"Because of his friendly and unaffected approach, his subjects opened up to him and his camera in a way that not many others have been able to accomplish," Orlando Suero's website reads

By Georgia Slater
August 21, 2019 10:47 AM
Gail Burton/AP/Shutterstock

Orlando Suero, the acclaimed photographer who captured Hollywood greats like Brigitte Bardot, Jack Nicholson, and Dennis Hopper, died Monday night. He was 94.

Suero died of natural causes in a nursing home in the Valley Village neighborhood of Los Angeles, according to The Hollywood Reporter.

Born in 1925, the New York native started his long career in 1939 when his father gave him his first camera, a used Kodak Jiffy, according to Suero’s website. He went on to attend the New York Institute of Photography and worked at camera shops and photo labs before receiving major assignments.

The celebrity photographer also served with the U.S. Marines during World War II.

In his book, Orlando Photography, which was released last September, Suero opened up about his PTSD, adding that photography was “an escape from the war.”

“It allowed me to detach from it because when you come back, the war doesn’t end for you. It stays with you for life for the most part. Photography was my solace,” he added.

One of his first gigs — and biggest — was to document the lives of then-newlyweds Jacqueline and Senator John F. Kennedy.

In the spring of 1954, just a year after the Kennedys were married, the new couple was living in a modest red-brick townhouse in Georgetown where JFK was a junior senator for Massachusetts. At the time, the pair was still relatively unknown as a political couple.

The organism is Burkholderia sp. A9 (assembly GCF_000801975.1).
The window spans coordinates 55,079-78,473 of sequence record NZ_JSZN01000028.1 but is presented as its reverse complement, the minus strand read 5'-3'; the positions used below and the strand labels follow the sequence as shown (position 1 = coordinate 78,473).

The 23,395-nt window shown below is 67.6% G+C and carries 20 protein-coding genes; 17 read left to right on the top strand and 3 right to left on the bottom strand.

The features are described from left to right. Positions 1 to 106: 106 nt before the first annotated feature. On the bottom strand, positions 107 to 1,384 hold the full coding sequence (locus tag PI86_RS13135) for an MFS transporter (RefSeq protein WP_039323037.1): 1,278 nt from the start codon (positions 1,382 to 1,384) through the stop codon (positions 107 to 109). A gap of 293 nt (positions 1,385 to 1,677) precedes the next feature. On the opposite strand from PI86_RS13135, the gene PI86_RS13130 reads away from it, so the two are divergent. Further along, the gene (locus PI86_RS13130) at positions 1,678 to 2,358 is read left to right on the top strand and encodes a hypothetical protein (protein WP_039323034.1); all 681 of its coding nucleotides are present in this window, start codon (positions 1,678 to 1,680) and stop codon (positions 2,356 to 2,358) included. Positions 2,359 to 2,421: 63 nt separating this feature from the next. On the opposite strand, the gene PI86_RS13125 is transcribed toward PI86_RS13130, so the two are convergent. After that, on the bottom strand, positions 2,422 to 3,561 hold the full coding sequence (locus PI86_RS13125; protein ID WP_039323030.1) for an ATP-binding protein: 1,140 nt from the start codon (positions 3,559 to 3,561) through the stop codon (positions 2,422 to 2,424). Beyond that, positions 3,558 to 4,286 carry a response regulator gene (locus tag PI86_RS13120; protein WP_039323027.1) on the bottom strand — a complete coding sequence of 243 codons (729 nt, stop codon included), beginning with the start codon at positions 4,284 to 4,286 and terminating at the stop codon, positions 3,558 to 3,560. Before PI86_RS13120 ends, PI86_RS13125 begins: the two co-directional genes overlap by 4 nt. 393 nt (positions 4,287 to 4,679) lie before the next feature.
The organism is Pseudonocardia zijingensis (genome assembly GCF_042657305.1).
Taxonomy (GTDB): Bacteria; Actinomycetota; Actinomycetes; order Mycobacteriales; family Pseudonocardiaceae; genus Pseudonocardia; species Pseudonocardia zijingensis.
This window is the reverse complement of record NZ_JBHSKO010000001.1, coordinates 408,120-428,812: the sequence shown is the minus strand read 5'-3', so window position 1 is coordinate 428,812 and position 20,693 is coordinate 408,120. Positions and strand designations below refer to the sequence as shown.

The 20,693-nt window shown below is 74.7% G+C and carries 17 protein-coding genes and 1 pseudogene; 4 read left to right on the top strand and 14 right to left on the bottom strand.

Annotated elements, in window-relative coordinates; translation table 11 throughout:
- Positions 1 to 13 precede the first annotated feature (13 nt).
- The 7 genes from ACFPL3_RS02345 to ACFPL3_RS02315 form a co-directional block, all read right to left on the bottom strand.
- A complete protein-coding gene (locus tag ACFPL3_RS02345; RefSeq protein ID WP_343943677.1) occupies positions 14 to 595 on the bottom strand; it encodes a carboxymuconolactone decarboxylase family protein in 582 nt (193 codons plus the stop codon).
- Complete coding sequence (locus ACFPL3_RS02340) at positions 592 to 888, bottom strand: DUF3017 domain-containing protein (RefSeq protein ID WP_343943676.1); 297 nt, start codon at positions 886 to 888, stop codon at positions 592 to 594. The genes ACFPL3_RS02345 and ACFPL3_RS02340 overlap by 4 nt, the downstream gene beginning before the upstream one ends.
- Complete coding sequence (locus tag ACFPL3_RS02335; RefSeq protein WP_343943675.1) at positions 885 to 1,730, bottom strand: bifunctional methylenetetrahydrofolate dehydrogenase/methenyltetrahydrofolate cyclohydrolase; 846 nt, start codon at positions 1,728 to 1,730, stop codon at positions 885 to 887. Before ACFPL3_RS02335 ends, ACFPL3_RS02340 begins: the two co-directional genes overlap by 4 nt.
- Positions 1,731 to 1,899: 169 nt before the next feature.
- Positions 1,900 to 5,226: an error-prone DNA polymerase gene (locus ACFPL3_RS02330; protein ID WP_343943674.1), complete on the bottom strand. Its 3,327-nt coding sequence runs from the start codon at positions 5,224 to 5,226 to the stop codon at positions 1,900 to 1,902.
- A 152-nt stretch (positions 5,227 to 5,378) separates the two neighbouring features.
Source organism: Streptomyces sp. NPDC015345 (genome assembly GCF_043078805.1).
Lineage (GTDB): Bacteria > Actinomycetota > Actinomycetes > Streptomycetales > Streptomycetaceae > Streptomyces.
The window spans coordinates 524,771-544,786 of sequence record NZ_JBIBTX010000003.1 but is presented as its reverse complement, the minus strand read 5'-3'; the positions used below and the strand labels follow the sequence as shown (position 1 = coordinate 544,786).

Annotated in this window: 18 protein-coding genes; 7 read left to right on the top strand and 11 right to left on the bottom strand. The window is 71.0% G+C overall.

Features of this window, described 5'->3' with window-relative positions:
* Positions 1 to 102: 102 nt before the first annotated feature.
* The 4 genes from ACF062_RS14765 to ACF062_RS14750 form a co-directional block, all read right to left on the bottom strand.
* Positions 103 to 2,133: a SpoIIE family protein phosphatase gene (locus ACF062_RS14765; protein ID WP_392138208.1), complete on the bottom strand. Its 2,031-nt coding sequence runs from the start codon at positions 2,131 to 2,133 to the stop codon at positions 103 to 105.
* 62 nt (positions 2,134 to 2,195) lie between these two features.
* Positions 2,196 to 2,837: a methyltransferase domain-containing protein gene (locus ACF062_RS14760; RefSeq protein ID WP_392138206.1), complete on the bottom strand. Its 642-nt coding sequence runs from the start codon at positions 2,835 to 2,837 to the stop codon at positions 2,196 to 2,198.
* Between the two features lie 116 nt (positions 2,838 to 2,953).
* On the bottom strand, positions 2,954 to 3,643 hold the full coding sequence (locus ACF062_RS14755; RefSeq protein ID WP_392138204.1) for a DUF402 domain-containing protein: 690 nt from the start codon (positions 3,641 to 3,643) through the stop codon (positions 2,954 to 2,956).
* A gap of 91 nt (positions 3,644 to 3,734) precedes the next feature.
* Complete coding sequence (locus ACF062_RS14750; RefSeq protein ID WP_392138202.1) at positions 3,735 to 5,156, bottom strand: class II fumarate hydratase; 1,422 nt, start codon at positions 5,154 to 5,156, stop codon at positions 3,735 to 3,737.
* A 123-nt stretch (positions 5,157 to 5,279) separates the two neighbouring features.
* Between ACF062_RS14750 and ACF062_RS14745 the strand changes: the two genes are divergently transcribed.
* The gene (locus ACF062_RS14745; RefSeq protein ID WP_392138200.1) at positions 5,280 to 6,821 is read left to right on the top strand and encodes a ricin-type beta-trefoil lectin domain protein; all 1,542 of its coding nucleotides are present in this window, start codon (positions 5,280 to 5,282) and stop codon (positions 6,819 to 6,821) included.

Suero convinced McCall’s to let him shoot the glamorous duo for their magazine, and ended up spending five days with them, snapping pictures as they relaxed at home; he even played a game of football in the backyard with John and his brother Bobby while Jackie and Ethel  Kennedy looked on.

After Jackie saw the photo spread in the magazine, she sent Suero a note telling him how much she liked them: “If I’d realized what a wonderful photographer you were, I never would have been the jittery subject I was,” she wrote, PEOPLE previously reported.

She added, “They are the only pictures I’ve ever seen of me where I don’t look like something out of a horror movie.”

During his career, THR cited that he also shot stills on the sets of movies like Torn Curtain (1966), Hell in the Pacific (1968), Play It Again, Sam (1972), Lady Sings the Blues (1972), Save the Tiger (1973), Chinatown (1974), The Towering Inferno (1974), and Rocky II (1979), among others.

RELATED: See Rare Photo of Jackie Kennedy When She and JFK Were Newlyweds

“Because of his friendly and unaffected approach, his subjects opened up to him and his camera in a way that not many others have been able to accomplish,” Suero’s website reads.

Suero also captured some of the most famous Hollywood faces including Natalie Wood, Sharon Tate, Faye Dunaway, Kirk Douglas, Paul Newman, Robert Redford, Julie Andrews, Tony Curtis, Diana Ross, and Bob Hope, THR reported.

According to THR, Suero is survived by his wife of 68 years, Peggy, his children, Wendy, Chris and Jim, his four grandchildren and three great-grandchildren.